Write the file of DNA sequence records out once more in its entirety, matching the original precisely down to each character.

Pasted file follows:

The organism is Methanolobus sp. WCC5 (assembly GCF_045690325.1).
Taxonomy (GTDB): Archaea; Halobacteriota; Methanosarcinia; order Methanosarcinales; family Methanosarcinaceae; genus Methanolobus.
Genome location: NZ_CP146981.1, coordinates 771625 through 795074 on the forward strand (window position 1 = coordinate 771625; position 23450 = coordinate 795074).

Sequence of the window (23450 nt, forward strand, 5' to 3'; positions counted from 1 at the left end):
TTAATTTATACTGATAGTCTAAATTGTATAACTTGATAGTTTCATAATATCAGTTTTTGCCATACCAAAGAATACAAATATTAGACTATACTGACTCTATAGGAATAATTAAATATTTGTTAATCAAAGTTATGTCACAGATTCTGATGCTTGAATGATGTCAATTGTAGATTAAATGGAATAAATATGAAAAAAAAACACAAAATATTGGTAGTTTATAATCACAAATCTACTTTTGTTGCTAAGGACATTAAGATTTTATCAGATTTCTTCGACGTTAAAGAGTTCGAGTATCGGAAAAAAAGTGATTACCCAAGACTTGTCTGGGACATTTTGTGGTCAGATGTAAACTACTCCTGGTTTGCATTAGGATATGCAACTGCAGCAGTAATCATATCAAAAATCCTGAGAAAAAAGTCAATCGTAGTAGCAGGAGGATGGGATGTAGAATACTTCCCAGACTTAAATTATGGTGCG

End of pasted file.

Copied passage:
The organism is Methanolobus sp. WCC5 (assembly GCF_045690325.1).
Taxonomy (GTDB): Archaea; Halobacteriota; Methanosarcinia; order Methanosarcinales; family Methanosarcinaceae; genus Methanolobus.
Genome location: NZ_CP146981.1, coordinates 771625 through 795074 on the forward strand (window position 1 = coordinate 771625; position 23450 = coordinate 795074).

Sequence of the window (23450 nt, forward strand, 5' to 3'; positions counted from 1 at the left end):
TTAATTTATACTGATAGTCTAAATTGTATAACTTGATAGTTTCATAATATCAGTTTTTGCCATACCAAAGAATACAAATATTAGACTATACTGACTCTATAGGAATAATTAAATATTTGTTAATCAAAGTTATGTCACAGATTCTGATGCTTGAATGATGTCAATTGTAGATTAAATGGAATAAATATGAAAAAAAAACACAAAATATTGGTAGTTTATAATCACAAATCTACTTTTGTTGCTAAGGACATTAAGATTTTATCAGATTTCTTCGACGTTAAAGAGTTCGAGTATCGGAAAAAAAGTGATTACCCAAGACTTGTCTGGGACATTTTGTGGTCAGATGTAAACTACTCCTGGTTTGCATTAGGATATGCAACTGCAGCAGTAATCATATCAAAAATCCTGAGAAAAAAGTCAATCGTAGTAGCAGGAGGATGGGATGTAGAATACTTCCCAGACTTAAATTATGGTGCG